> > On Fri, Mar 28, 2008 at 10:23 AM, Anne Thomas Manes <atmanes@gmail. com> wrote:
          > >
          > > >
          > > >
          > > >
          > > >
          > > >
          > > >
          > > > On Wed, Mar 26, 2008 at 3:44 PM, Michael Poulin <m3poulin@yahoo. com> wrote:
          > > > >
          > > > > One of lead architects around me said that SOA and RIA are almost orthogonal
          > > > > because RIA demands fine-grained operations while SOA tends to
          > > > > coarse-grained ones...
          > > > >
          > > > > - Michael
          > > >
          > > > Hence my assertion that RIA and mashups will become more intimately
          > > > connected with SOA if/when
          > > > REST becomes a predominant approach for building services.
          > > >
          > > > REST exposes capabilities through a resource interface. (see my recent
          > > > post, REST is about Resources
          > > > [http://apsblog. burtongroup. com/2008/ 03/rest-is- about-r.html] ). The
          > > > resource interface is fine-grained. Any "thing" that you want to
          > > > interact with has a URL. RESTful services are significantly easier to
          > > > interact with than SOAP APIs, particularly from the RIA and mashup
          > > > tooling perspective.
          > > >
          > > > (Note that the RESTful service can still be coarse-grained -- but the
          > > > interface [the resources it exposes] is fine-grained. )
          > > >
          > > > Anne
          > > >
          > > > >
          > > > >
          > > > > ----- Original Message ----
          > > > > From: Rob Eamon <reamon@cableone. net>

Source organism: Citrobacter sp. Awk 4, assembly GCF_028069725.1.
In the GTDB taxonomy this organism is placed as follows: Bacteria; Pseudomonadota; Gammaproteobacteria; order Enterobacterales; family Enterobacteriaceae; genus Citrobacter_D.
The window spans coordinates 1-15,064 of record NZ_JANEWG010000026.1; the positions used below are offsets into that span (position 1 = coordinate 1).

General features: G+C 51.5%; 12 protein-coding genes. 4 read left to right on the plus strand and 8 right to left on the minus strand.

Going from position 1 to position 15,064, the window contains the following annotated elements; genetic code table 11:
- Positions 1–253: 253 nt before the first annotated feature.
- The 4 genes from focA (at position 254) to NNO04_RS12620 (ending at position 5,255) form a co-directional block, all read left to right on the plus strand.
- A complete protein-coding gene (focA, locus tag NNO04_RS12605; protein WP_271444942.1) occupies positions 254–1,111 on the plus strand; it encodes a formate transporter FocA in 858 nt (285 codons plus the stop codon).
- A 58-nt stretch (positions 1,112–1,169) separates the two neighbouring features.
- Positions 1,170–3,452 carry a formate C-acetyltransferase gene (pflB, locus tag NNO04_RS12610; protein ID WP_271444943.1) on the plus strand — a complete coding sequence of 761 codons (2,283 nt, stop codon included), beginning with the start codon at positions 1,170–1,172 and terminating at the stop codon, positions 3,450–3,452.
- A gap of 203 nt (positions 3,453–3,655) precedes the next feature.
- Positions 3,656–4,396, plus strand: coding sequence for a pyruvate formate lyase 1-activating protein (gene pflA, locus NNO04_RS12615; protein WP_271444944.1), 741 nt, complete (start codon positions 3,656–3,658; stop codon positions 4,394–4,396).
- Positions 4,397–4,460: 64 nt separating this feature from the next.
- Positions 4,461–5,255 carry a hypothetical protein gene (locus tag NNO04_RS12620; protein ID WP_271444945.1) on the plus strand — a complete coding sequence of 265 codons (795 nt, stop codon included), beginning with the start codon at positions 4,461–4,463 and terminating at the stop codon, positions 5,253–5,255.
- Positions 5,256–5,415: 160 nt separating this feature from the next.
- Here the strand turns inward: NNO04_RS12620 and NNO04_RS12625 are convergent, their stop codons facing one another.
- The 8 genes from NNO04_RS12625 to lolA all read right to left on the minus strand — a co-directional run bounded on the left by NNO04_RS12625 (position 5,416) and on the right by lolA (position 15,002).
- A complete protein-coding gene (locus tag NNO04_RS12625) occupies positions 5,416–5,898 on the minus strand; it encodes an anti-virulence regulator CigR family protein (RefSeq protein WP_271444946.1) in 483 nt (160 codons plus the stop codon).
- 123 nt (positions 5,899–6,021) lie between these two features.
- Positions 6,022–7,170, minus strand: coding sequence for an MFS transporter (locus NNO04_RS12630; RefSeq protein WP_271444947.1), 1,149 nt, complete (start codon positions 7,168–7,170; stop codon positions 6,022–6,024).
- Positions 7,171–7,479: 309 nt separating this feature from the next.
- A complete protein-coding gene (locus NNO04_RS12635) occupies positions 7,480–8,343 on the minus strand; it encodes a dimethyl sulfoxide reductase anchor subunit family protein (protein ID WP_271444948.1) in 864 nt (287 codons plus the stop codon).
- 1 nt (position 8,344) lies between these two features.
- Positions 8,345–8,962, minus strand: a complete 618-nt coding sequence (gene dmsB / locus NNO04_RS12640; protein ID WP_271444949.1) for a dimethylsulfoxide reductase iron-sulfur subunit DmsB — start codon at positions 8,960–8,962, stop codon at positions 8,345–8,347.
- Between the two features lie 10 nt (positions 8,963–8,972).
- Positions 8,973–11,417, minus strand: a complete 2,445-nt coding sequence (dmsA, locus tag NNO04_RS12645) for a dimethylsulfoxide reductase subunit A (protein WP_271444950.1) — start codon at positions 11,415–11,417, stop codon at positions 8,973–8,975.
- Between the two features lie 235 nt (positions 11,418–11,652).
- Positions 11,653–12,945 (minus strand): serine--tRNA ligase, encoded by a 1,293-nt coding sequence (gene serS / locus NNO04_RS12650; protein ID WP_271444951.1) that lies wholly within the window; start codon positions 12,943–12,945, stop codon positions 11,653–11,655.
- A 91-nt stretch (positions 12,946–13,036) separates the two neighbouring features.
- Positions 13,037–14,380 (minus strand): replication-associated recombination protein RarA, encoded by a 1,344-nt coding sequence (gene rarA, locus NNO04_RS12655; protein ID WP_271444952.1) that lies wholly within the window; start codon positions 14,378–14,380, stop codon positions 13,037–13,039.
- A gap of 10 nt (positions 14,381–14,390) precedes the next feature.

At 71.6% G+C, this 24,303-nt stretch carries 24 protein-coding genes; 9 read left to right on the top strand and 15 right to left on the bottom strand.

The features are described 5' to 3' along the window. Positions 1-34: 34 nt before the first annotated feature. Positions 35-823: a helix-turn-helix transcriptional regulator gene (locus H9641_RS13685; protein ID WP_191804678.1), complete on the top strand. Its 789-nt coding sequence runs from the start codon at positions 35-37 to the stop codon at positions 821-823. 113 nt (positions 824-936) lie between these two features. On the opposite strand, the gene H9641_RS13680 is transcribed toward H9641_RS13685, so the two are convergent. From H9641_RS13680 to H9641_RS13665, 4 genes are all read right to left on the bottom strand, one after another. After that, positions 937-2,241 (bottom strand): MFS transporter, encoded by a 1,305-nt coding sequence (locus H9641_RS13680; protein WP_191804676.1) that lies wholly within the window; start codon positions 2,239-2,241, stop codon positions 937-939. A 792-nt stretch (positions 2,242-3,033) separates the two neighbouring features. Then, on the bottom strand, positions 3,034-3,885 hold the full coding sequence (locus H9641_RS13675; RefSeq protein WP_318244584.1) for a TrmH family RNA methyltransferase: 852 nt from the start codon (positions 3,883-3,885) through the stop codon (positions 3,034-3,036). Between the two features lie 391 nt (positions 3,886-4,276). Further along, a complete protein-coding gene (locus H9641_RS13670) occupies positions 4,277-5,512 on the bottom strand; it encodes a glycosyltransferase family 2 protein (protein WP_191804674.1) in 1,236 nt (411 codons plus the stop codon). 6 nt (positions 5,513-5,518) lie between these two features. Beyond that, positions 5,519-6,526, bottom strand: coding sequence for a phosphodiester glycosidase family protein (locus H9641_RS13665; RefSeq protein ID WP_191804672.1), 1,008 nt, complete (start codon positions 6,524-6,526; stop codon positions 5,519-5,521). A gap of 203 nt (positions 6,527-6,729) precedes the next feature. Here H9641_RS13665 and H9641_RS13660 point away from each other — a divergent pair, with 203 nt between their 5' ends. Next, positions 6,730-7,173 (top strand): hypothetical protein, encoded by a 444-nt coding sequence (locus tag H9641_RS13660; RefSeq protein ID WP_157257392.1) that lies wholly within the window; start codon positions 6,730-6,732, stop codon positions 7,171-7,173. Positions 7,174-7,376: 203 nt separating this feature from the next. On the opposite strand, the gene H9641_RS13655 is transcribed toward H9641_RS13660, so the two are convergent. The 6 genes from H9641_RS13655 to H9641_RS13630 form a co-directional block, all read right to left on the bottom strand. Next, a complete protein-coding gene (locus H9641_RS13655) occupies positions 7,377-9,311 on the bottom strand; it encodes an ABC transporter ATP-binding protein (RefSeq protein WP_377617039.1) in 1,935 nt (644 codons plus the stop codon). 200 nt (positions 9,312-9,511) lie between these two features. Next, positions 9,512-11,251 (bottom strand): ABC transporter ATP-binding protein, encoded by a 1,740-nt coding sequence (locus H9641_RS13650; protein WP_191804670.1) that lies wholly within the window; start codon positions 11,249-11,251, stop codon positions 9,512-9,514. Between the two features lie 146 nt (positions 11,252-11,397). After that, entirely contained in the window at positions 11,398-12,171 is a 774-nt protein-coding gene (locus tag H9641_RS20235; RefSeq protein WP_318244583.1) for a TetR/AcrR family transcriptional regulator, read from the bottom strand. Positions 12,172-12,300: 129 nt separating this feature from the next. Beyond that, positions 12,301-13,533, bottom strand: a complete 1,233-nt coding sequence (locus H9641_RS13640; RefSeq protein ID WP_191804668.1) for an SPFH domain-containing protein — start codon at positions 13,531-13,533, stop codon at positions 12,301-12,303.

> > > > To: service-orientated- architecture@ yahoogroups. com
          > > > > Sent: Tuesday, March 25, 2008 2:37:30 PM
          > > > > Subject: [service-orientated -architecture] Re: Meehan on RIA meets SOA
          > > > >
          > > > >
          > > > >
          > > > >
          > > > > Why is that? Why would an RIA be "more connected" to services based on
          > > > > the interaction style? Why would accessing services via REST vs. any
          > > > > other mechanism be considered more connected? A service consumer is a
          > > > > service consumer, regardless of the service interface, no?
          > > > >
          > > > > Or are you referring to the relative prevalence of an RIA's use of
          > > > > services compared to other approaches?
          > > > >
          > > > > -Rob
          > > > >
          > > > > --- In service-orientated- architecture@ yahoogroups. com, "Anne Thomas
          > > > > Manes" <atmanes@... > wrote:
          > > > > >
          > > > > > RIA and mashups will become more intimately connected with SOA
          > > > > > if/when REST becomes a predominant approach for building services.
          > > > > >
          > > > > > Anne
          > > > >
          > > > >
          > > > >
          > > > > ____________ _________ _________ __
          > > > > Be a better friend, newshound, and know-it-all with Yahoo! Mobile. Try it
          > > > > now.
          > > >
          > >
          > >
          > >
          > > --
          > >
          > > ------------ --------- --------- --------- --------- --------- --------- -------
          > > This message contains confidential information and is intended only for the intended recipient(s) . If you are not the named recipient you should not read, distribute or copy this e-mail. Please notify the sender immediately via e-mail if you have received this e-mail by mistake; then, delete this e-mail from your system.
          > >
          > >
          >
          >
          >
          > ____________ _________ _________ __
          Like movies? Here's a limited-time offer: Blockbuster Total Access for
          one month at no cost.
          >
          >




          OMG, Sweet deal for Yahoo! users/friends: Get A Month of Blockbuster Total Access, No Cost. W00t
        • Gervas Douglas
          This is an interesting example of topic drift that often occurs in this Group. My original question was, Just how relevant do you think RIA is to SOA and
          Message 4 of 26 , Apr 1, 2008
            This is an interesting example of topic drift that often occurs in